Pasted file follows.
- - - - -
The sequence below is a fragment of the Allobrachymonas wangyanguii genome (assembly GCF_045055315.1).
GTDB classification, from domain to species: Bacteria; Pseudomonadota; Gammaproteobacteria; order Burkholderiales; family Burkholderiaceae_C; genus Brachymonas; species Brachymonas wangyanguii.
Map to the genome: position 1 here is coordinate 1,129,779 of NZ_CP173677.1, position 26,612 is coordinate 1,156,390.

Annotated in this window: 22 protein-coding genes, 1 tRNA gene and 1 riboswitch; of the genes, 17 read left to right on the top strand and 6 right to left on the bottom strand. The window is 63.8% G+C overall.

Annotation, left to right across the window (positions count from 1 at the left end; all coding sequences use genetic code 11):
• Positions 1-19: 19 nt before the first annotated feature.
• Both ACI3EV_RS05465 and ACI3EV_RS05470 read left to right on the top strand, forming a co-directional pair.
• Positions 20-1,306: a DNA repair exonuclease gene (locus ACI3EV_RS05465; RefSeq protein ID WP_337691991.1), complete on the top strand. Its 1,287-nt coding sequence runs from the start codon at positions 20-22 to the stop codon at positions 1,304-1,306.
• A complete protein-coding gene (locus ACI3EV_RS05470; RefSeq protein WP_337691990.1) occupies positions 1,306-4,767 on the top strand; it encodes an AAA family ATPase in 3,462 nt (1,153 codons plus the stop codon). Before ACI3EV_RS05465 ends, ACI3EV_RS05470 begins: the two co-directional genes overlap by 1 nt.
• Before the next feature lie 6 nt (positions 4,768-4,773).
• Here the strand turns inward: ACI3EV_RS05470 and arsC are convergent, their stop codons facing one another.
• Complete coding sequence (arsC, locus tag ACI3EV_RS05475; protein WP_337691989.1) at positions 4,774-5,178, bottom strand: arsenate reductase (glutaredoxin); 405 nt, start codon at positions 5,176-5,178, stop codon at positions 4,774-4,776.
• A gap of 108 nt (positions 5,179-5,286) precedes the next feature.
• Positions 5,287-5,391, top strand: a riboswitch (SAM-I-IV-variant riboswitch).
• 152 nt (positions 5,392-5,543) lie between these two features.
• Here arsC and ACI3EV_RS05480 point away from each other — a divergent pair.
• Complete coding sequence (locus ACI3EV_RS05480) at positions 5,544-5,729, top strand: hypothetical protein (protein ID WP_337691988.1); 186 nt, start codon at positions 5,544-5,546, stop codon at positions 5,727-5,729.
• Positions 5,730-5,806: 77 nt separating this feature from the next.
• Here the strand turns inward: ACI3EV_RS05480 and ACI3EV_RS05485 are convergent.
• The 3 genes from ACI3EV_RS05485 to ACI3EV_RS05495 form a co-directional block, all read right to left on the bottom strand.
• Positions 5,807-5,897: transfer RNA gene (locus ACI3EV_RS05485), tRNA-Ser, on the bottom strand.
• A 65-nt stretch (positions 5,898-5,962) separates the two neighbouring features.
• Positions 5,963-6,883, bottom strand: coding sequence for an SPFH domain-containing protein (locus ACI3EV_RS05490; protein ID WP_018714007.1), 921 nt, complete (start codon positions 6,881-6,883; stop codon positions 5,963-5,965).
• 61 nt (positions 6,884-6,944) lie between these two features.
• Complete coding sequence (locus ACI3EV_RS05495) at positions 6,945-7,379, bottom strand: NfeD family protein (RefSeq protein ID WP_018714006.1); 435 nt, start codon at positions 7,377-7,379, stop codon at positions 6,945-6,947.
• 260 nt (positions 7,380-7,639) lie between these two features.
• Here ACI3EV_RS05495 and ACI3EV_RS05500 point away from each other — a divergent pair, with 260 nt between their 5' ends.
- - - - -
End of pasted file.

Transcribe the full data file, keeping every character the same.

The sequence below is a fragment of the Allobrachymonas wangyanguii genome (assembly GCF_045055315.1).
GTDB classification, from domain to species: Bacteria; Pseudomonadota; Gammaproteobacteria; order Burkholderiales; family Burkholderiaceae_C; genus Brachymonas; species Brachymonas wangyanguii.
Map to the genome: position 1 here is coordinate 1,129,779 of NZ_CP173677.1, position 26,612 is coordinate 1,156,390.

Annotated in this window: 22 protein-coding genes, 1 tRNA gene and 1 riboswitch; of the genes, 17 read left to right on the top strand and 6 right to left on the bottom strand. The window is 63.8% G+C overall.

Annotation, left to right across the window (positions count from 1 at the left end; all coding sequences use genetic code 11):
• Positions 1-19: 19 nt before the first annotated feature.
• Both ACI3EV_RS05465 and ACI3EV_RS05470 read left to right on the top strand, forming a co-directional pair.
• Positions 20-1,306: a DNA repair exonuclease gene (locus ACI3EV_RS05465; RefSeq protein ID WP_337691991.1), complete on the top strand. Its 1,287-nt coding sequence runs from the start codon at positions 20-22 to the stop codon at positions 1,304-1,306.
• A complete protein-coding gene (locus ACI3EV_RS05470; RefSeq protein WP_337691990.1) occupies positions 1,306-4,767 on the top strand; it encodes an AAA family ATPase in 3,462 nt (1,153 codons plus the stop codon). Before ACI3EV_RS05465 ends, ACI3EV_RS05470 begins: the two co-directional genes overlap by 1 nt.
• Before the next feature lie 6 nt (positions 4,768-4,773).
• Here the strand turns inward: ACI3EV_RS05470 and arsC are convergent, their stop codons facing one another.
• Complete coding sequence (arsC, locus tag ACI3EV_RS05475; protein WP_337691989.1) at positions 4,774-5,178, bottom strand: arsenate reductase (glutaredoxin); 405 nt, start codon at positions 5,176-5,178, stop codon at positions 4,774-4,776.
• A gap of 108 nt (positions 5,179-5,286) precedes the next feature.
• Positions 5,287-5,391, top strand: a riboswitch (SAM-I-IV-variant riboswitch).
• 152 nt (positions 5,392-5,543) lie between these two features.
• Here arsC and ACI3EV_RS05480 point away from each other — a divergent pair.
• Complete coding sequence (locus ACI3EV_RS05480) at positions 5,544-5,729, top strand: hypothetical protein (protein ID WP_337691988.1); 186 nt, start codon at positions 5,544-5,546, stop codon at positions 5,727-5,729.
• Positions 5,730-5,806: 77 nt separating this feature from the next.
• Here the strand turns inward: ACI3EV_RS05480 and ACI3EV_RS05485 are convergent.
• The 3 genes from ACI3EV_RS05485 to ACI3EV_RS05495 form a co-directional block, all read right to left on the bottom strand.
• Positions 5,807-5,897: transfer RNA gene (locus ACI3EV_RS05485), tRNA-Ser, on the bottom strand.
• A 65-nt stretch (positions 5,898-5,962) separates the two neighbouring features.
• Positions 5,963-6,883, bottom strand: coding sequence for an SPFH domain-containing protein (locus ACI3EV_RS05490; protein ID WP_018714007.1), 921 nt, complete (start codon positions 6,881-6,883; stop codon positions 5,963-5,965).
• 61 nt (positions 6,884-6,944) lie between these two features.
• Complete coding sequence (locus ACI3EV_RS05495) at positions 6,945-7,379, bottom strand: NfeD family protein (RefSeq protein ID WP_018714006.1); 435 nt, start codon at positions 7,377-7,379, stop codon at positions 6,945-6,947.
• 260 nt (positions 7,380-7,639) lie between these two features.
• Here ACI3EV_RS05495 and ACI3EV_RS05500 point away from each other — a divergent pair, with 260 nt between their 5' ends.